Halo: Master Chief Collection would—in theory—be a perfect point of entry for PC gamers who've missed out on the series over the years. So why is it, for now, Xbox One-only? And could that change?

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Halo is Microsoft's flagship game series on the Xbox, but they've also got that whole Windows thing going on. You might have heard of it—for instance from hundreds of millions of people the world over maybe. PC players have been clamoring for more Halo (Halo 1 and 2 were both released for office place computing machines years ago; middling strategy spin-off Spartan Assault came out more recently) for years, but their cries have largely fallen on deaf ears. But with Microsoft pledging better PC support, what's stopping them now?

"We've definitely heard the questions about PC," said executive producer Dan Ayoub. "Right now we're a couple months out from the Xbox version's release, and that's our main focus right now. That's quite honestly where all our headspace is right now."

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Ayoub explained that while porting old games to new platforms and remastering them to varying degrees might not seem like the most labor intensive thing, the sheer scale of this project—four games, one of which is getting a complete graphical overhaul—would make it hard to churn out two versions at once.

"From a technical standpoint, you look at the architecture of the Xbox One and there are some similarities to the architecture of a modern PC," he said. "That certainly makes that sort of cross-platform development easier. But beyond that the ease goes away. Master Chief Collection is massive. We have to coordinate four games, 100-plus maps, a lot of new cinematics, and Halo 2 Anniversary."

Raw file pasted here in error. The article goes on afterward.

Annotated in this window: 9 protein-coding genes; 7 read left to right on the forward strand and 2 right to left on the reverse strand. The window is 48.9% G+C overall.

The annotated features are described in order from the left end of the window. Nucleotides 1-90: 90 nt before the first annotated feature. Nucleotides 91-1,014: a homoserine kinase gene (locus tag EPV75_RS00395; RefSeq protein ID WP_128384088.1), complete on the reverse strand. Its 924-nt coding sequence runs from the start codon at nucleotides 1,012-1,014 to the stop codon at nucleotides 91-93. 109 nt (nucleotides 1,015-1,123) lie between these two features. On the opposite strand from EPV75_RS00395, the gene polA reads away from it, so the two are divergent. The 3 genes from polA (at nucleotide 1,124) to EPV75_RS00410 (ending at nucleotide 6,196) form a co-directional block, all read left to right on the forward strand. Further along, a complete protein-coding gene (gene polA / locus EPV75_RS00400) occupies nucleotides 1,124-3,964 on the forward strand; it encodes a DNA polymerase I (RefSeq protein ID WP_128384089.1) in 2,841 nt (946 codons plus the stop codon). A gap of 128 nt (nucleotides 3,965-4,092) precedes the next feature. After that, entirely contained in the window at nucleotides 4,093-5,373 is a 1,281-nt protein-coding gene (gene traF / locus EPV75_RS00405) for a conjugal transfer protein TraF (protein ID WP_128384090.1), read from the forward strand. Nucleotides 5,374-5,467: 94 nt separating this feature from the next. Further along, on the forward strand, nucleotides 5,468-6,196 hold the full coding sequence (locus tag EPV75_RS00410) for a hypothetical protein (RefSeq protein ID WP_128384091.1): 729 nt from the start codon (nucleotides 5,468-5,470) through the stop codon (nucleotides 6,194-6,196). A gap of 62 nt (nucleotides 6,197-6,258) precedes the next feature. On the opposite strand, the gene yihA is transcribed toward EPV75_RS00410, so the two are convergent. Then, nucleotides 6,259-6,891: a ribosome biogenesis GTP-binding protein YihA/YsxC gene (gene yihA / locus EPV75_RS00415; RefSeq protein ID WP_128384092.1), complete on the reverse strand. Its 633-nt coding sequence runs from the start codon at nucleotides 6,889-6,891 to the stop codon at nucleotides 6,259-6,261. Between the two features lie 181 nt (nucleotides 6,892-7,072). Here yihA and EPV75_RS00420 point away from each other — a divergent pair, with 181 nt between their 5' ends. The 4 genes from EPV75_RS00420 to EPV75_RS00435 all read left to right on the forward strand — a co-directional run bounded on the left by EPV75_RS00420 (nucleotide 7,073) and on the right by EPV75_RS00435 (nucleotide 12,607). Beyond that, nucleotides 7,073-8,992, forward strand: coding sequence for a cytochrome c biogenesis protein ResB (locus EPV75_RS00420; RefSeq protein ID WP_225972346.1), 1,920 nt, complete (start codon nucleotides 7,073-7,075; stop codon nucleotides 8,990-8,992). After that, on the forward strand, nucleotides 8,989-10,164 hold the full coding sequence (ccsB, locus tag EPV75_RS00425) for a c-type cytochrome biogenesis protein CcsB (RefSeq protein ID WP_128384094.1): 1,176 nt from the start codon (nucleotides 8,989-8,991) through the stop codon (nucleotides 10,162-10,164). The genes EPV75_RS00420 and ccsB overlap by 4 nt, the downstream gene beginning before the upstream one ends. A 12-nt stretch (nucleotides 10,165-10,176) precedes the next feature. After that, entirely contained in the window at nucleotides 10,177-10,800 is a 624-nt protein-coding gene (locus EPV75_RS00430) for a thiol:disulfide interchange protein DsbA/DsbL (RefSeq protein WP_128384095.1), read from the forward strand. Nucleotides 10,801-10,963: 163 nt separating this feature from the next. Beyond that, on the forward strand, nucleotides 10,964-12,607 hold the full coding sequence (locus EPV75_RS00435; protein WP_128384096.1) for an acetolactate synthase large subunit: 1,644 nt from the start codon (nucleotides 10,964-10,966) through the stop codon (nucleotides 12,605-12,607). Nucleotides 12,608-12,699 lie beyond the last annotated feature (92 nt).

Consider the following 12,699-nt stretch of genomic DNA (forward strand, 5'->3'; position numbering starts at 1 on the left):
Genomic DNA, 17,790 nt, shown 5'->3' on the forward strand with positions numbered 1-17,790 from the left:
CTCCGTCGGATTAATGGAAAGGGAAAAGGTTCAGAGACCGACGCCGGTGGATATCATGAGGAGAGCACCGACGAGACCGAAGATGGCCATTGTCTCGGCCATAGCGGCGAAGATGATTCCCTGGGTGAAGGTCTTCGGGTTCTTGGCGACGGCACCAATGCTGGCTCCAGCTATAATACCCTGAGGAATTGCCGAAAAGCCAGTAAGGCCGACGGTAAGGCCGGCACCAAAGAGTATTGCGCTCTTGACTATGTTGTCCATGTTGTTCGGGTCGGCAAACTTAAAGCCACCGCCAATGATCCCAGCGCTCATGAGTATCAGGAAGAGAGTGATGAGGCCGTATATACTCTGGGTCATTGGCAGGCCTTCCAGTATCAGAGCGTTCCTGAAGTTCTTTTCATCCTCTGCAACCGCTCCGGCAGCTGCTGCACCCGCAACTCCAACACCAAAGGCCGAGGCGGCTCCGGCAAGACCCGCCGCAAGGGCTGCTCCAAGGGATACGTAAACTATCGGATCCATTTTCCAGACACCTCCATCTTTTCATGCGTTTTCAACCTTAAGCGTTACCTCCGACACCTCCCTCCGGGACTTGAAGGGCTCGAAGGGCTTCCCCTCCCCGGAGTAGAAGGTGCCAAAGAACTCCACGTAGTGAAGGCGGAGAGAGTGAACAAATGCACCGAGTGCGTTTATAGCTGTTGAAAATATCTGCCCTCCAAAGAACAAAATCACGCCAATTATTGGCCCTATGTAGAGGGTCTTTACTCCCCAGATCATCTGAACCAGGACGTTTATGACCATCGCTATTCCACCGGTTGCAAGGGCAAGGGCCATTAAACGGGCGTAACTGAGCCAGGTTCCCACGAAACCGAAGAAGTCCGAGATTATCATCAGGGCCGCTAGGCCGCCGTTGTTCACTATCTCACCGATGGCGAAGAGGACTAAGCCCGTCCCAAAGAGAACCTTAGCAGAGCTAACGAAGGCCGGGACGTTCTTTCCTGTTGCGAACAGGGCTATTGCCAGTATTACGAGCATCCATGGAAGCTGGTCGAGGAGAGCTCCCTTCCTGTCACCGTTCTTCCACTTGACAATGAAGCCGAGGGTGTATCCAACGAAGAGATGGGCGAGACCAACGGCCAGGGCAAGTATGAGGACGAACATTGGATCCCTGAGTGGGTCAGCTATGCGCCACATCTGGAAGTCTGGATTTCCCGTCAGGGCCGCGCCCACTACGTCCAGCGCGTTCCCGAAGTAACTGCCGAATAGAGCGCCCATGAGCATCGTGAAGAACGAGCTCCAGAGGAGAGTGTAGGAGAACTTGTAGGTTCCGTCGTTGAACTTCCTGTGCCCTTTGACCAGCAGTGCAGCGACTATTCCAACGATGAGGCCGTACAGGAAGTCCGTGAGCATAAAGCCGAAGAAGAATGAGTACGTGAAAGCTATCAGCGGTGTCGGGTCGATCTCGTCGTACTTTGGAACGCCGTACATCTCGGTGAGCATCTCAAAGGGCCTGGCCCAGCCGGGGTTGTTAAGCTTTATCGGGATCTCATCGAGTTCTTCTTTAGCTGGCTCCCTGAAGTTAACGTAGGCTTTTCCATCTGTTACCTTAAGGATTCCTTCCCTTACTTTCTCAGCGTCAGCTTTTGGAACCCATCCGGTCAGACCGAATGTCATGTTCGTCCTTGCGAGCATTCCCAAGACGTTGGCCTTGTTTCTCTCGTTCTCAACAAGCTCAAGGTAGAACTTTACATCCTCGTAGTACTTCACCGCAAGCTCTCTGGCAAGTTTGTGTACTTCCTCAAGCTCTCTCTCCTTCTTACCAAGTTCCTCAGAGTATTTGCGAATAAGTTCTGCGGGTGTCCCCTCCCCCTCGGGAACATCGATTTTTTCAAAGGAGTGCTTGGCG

And while it's not what a lot of PC players want to hear, this remaster is, in a lot of ways, about consoles. For them. Ayoub claimed that, given the amount of work the collection took, 343 had to make a choice. Xbox One won out.

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"We wanted to do a great job on console," Ayoub explained. "The anchor of Halo: Master Chief Collection is the ten-year anniversary of Halo 2 on console. So our approach was to focus primarily on console as a result of that."

That said, 343 Industries isn't blind to the PC community's ongoing interest in green men shooting at every color of the alien rainbow. The PC version of the original Halo still has a passionate playerbase improving it, and some especially ambitious modders are trying to make their own full PC Halo game in CryEngine 3. Fan projects like these help keep games and series alive long after their natural expiration dates. More and more, it seems almost silly for developers to ignore that.

"That's one of the things I love about the PC community," said Ayoub. "You've got so many cool things going on [with fans]. And then you've got the breadth; PCs are everywhere all over the planet. Obviously as part of Microsoft PCs are part of our business. When you look at that market and community, there's almost limitless possibilities in terms of what we can do."

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Nothing's set in stone, but Ayoub's words are encouraging. However, that's all they are for now: words. On top of that the previous Halo release on PC—Spartan Assault—wasn't exactly the most... spirited effort. Time will tell. A PC version of Master Chief Collection seems like a no-brainer, but unfortunately brains don't magically poof video games into existence. We'll see.